|Happy Valentine's Day|
(adapted from 101 Brilliant Baking Ideas)
As we weathered our second snowstorm in the space of four days here in New England—no, let me be specific: my particular county in Massachusetts, which seems to have gotten more snow than any other county in the state—I felt a craving for cookies. Baking is warm; sugar+butter is good. So I baked.
Now you know we at MLK make cookies (and desserts) quite often, and sometimes it’s hard to find a “new” (to us) cookie recipe, but I was prepared with two cookbooks that I brought back from Dublin last year, from a small bookshop near Trinity College. The recipe here is also akin to my last recipe, for Singin’ Hinnies, because there are many British books that mention jam tarts in passing. But I’d never made them, or seen a recipe. So here they are!
2-1/4 cups flour
1 Tblsp confectioner’s sugar
2 egg yolks
2 Tblsp ice water (have more on hand if needed)
Jam (your choice!)
Add the egg yolks and ice water and pulse again until the mixture begins to hold together.
Gather the dough into a ball, and flatten it into a disk. Cover with plastic wrap, then chill in the refrigerator for 30 minutes.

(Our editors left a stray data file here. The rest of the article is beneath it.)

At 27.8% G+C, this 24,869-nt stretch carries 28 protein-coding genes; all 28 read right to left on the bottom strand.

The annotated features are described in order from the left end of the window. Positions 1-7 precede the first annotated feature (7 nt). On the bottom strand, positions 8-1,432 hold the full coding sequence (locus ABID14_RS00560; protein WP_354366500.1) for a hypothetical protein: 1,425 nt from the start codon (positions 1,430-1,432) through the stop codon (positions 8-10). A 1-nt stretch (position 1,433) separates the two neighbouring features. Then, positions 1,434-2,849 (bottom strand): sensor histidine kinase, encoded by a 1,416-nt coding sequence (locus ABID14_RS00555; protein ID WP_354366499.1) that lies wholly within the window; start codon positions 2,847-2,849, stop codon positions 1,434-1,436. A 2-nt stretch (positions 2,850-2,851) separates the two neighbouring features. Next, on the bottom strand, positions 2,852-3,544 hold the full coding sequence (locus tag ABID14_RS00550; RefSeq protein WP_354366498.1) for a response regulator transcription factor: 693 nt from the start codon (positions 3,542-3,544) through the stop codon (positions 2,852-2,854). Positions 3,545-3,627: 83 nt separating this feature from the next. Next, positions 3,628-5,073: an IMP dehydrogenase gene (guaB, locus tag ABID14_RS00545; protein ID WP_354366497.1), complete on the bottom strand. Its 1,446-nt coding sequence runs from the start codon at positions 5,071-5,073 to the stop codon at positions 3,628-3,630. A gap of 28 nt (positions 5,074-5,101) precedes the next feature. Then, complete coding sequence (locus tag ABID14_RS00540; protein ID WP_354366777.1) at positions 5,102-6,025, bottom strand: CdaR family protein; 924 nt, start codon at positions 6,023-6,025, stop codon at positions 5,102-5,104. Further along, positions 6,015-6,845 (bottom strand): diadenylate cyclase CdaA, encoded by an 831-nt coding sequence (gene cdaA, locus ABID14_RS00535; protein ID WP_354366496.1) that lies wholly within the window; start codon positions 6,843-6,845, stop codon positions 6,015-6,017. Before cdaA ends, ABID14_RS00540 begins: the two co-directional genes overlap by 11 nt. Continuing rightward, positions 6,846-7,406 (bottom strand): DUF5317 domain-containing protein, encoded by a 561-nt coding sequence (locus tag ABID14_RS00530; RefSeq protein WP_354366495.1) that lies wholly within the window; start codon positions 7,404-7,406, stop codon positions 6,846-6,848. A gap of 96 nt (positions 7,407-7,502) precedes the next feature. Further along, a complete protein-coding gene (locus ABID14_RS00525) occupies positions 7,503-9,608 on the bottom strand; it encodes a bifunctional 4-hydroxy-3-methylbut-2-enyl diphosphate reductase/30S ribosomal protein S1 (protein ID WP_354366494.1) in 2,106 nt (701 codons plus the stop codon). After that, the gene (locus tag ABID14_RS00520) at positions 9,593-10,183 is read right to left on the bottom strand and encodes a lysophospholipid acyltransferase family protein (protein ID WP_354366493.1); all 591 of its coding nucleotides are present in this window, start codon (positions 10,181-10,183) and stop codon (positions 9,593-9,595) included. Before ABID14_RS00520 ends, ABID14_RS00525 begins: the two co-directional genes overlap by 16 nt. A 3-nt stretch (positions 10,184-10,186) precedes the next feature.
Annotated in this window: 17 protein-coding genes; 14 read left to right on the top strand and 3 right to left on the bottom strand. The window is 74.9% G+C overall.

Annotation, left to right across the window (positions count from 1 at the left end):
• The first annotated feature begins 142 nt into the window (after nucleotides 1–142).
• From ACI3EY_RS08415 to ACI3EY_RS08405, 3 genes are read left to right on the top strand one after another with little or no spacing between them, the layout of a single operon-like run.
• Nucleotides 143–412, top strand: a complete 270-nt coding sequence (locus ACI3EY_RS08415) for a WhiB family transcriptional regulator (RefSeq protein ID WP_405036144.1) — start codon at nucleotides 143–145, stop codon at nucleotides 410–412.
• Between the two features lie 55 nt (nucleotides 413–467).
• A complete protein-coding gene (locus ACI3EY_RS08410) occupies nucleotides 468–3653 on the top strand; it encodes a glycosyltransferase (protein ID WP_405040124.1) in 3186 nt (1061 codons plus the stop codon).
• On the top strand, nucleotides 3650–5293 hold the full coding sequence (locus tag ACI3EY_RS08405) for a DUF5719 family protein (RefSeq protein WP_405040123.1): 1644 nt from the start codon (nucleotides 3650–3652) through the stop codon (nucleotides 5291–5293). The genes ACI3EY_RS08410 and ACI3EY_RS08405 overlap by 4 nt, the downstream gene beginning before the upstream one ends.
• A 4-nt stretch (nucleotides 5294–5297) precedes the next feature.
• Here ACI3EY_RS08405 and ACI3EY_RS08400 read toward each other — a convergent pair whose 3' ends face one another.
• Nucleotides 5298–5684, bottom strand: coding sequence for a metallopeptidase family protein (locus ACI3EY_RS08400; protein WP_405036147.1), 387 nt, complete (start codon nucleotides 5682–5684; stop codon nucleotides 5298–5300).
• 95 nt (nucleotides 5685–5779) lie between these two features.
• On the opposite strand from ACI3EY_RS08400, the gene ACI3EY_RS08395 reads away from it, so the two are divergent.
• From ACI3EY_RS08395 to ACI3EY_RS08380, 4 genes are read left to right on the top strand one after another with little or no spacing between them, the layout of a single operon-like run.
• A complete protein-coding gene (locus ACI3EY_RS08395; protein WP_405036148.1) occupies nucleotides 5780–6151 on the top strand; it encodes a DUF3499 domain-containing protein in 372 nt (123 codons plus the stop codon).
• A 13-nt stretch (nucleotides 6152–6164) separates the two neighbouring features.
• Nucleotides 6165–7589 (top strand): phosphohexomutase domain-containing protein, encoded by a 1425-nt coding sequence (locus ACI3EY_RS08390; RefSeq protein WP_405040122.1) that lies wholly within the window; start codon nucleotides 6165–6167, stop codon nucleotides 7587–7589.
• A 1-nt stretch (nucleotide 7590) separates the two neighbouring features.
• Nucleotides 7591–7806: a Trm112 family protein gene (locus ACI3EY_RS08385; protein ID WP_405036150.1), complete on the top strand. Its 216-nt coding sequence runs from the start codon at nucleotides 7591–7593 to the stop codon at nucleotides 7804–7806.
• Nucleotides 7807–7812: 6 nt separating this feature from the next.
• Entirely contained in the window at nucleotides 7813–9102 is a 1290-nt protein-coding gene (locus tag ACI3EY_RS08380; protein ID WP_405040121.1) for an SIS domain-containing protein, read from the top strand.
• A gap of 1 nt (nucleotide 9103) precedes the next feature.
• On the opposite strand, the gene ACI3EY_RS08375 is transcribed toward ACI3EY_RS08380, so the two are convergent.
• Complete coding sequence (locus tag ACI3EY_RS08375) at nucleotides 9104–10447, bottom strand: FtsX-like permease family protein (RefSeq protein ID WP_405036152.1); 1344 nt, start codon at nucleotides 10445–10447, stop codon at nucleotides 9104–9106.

Preheat the oven to 400 degrees F. Roll out the pastry on a floured surface and cut out circles with a 2” cookie cutter. [An aside: your baking tins may vary in size. Your cookie cutter should be about the same diameter as the widest part of the tin. You’ll find out quickly how it works.] Fluted edges are pretty but not necessary.
Put the circles in mini tart tins and press into place. [Another aside: don’t try to make them fit exactly. All you really need to do is press down on the middle to make a nice hollow for what’s coming next. I used the rounded end of an ice cream scoop, which doesn’t tear the dough.]
Fill each one with a about a teaspoon of jam (use your favorite variety, or mix and match—I went with a jar of black currant jam that I brought back from Ireland). Do not heap the jam, or it will overflow and stick to the pan and make a mess. [This I know from experience!]
Bake for about 15 minutes, or until the edges of the pastry are crisp and golden.
Let cool in the pan for a few minutes, then finish cooling on a rack. (Watch out: the jam just out of the oven can be really hot!).
You will find there is a learning curve to making these. I produced a bunch which were less than picture-perfect before I arrived at a tidy plateful. I ate the evidence.